Why is recovery nutrition important after exercise?
During exercise, our bodies mostly use carbohydrates (stored glycogen and blood glucose) and some fat for energy. We also lose fluid through sweat and expiration and repeated muscle contractions during exercise create tiny tears in your muscles that need repairing.
The key goals of recovery nutrition are to:
- Appropriately refuel and rehydrate the body
- Promote muscle repair and growth
- Boost adaptation from the training session
- Support immune function
Do I need a recovery nutrition plan?
The duration and intensity of your exercise and your body composition goals determine whether you need specific recovery strategies or whether your normal food intake will be sufficient for recovery.
You should have a recovery nutrition plan if you are completing multiple training sessions in a day or within 8 hours of your previous session (e.g. Monday night and Tuesday morning). Additionally, if you compete and your training sessions are longer than one hour duration, you should have a recovery nutrition plan.
What happens if my recovery nutrition is wrong?
Inadequate recovery can lead to greater fatigue (during training and at work), reduced exercise performance at your next training session or event, increased muscle soreness and sub-optimal gains from the session just completed.
How to effectively refuel and repair?
A more aggressive refuelling plan is required when your next session is within 8h of your last. The body is best at using nutrients in the first 60-90mins following exercise so if there is a quick turnaround until your next session, consume your recovery meal within the first 60-90mins. However, higher rates of nutrient absorption last for around 12h so if there is no urgency for refuelling, a small snack may be suitable soon after you finish and then your first main meal after your session can be your recovery meal.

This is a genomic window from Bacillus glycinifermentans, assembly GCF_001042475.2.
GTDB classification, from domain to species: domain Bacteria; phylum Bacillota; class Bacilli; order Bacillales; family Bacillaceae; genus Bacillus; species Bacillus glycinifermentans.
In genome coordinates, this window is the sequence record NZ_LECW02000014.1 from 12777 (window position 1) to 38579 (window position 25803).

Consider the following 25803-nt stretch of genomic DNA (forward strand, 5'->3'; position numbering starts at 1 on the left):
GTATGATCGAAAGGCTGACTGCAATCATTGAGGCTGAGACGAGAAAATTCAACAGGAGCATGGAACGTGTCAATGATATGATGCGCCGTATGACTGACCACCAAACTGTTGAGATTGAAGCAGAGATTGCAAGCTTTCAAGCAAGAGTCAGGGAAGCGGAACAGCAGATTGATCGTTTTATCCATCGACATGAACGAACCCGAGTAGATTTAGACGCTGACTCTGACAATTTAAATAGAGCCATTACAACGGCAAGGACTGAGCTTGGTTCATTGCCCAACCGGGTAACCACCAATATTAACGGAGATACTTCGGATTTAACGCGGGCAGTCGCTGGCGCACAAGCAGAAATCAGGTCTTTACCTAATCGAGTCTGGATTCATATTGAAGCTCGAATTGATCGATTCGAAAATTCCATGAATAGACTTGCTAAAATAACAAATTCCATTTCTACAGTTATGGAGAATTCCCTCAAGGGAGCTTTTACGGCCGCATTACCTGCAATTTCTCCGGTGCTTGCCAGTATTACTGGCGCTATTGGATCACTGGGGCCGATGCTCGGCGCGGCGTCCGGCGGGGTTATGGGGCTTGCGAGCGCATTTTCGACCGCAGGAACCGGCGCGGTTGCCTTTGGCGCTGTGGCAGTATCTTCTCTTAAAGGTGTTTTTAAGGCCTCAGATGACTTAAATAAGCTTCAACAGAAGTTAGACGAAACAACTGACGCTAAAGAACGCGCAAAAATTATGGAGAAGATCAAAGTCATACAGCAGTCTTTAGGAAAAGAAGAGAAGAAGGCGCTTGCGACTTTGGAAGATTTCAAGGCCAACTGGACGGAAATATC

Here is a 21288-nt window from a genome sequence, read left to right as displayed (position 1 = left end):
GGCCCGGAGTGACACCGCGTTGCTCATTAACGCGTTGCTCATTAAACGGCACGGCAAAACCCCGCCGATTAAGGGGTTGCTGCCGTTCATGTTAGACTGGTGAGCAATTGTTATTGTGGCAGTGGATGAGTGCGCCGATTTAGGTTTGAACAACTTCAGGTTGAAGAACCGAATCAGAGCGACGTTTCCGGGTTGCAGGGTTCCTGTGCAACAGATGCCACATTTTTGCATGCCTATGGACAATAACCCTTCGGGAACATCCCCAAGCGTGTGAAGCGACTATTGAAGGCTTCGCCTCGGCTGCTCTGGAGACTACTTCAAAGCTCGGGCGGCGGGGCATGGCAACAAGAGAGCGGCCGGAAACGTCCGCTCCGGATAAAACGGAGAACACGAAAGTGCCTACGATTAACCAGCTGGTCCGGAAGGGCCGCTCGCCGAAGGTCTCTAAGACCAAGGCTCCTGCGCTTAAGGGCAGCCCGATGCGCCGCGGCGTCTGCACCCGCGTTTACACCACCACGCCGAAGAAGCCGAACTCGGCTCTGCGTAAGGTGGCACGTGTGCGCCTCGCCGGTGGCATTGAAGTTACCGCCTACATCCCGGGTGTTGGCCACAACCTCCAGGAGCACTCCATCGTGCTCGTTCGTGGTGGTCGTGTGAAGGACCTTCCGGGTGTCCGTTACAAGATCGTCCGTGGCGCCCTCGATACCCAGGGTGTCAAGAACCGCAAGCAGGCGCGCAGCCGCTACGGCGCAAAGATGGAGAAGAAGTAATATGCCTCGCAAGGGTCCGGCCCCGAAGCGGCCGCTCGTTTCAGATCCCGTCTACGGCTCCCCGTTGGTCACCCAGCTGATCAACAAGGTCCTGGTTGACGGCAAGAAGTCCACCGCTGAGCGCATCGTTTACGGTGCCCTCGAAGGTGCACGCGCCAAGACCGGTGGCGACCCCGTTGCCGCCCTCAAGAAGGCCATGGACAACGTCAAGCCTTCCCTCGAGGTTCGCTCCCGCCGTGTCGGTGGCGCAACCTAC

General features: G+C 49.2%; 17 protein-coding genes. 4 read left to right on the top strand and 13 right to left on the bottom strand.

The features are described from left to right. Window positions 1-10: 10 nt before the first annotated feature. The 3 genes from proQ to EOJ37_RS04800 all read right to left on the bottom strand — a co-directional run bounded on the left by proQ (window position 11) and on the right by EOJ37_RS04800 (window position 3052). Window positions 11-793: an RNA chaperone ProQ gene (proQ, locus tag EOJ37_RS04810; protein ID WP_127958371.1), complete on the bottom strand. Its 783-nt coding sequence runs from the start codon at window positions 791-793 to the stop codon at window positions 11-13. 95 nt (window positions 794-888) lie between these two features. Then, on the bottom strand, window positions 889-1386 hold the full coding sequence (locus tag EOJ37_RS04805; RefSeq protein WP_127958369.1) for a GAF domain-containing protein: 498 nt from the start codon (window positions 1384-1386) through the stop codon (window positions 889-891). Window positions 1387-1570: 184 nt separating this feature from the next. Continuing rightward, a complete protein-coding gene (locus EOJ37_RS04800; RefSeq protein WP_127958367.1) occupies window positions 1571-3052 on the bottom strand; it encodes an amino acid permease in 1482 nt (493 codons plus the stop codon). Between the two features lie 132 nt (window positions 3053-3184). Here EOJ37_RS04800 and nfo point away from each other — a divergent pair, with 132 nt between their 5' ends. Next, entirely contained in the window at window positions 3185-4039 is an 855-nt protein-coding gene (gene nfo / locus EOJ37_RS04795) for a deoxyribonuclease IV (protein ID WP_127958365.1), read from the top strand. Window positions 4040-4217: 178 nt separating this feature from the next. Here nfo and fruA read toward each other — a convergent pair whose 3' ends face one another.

The first recovery meal should be rich in carbohydrate, contain lean protein and also electrolytes. Additional snacks may also be required over the next day to adequately refuel.
There is no one “best” option of what to eat after exercise. Individual preferences or tolerance will determine the most suitable option. Suggestions include:
- Egg and salad roll
- Chicken and salad
- Toasted meat and cheese sandwich
- Muesli with yoghurt and berries
- Fresh fruit salad topped with yoghurt or fruit smoothie
- Spaghetti bolognaise
- Tin of tuna on crackers plus a banana
- Smoked salmon and avocado on toast
How to effectively rehydrate after exercise?
Rehydration should begin as soon as you finish your session. Its beneficial to work out your fluid losses so you know what you need to replace afterwards. One way to do this is to calculate your sweat rate:
- Empty your bladder.
- Weigh yourself in minimal clothing, as close to the start of exercise as possible (this is your initial weight).
- Record the ambient temperature.
- Do your exercise session.
- Record the volume of any fluid you consume during your exercise session (fluid).
- Estimate (or measure!) urine losses during your exercise session (urine).
- Weigh yourself again at the end of your session, in the same clothing as before - be sure to towel off any excess sweat from your body first (this is your final weight).
- Your weight change during exercise, plus any fluids consumed, minus any urine losses, reflects your total fluid loss for that session. To work this out:
- Subtract your final weight from your initial weight.
- Add the weight of fluid (in kg) that you consumed while exercising.
- Subtract the weight of fluid (in kg) you lost through urination.
- To make this into an hourly rate, divide it by the number of hours you spent exercising.
Sweat rate (L/hr) = [initial weight (kg) – final weight (kg) + fluid (kg*) – urine (kg)] / time (hrs)
(*One litre of water or urine is equivalent to one kilogram.)
What drink is best for recovery?
For sessions 1h duration or less, water is the most appropriate fluid choice; there is no need to consume sports drinks for sessions <1h. If you have a quick turnaround before your next session, sports drinks may be beneficial as they help with both rehydration and refuelling. Dairy based fluids such as smoothies and flavoured milk are especially handy if you want to protein, carbohydrate, fluid and electrolyte in one go. Your body can only absorb so much fluid at once so it is more beneficial to consume small amounts frequently rather than large amounts less often.
An Accredited Sports Dietitian can help with an appropriate recovery plan. Plans are tailored to your training schedule and fluid and electrolyte losses.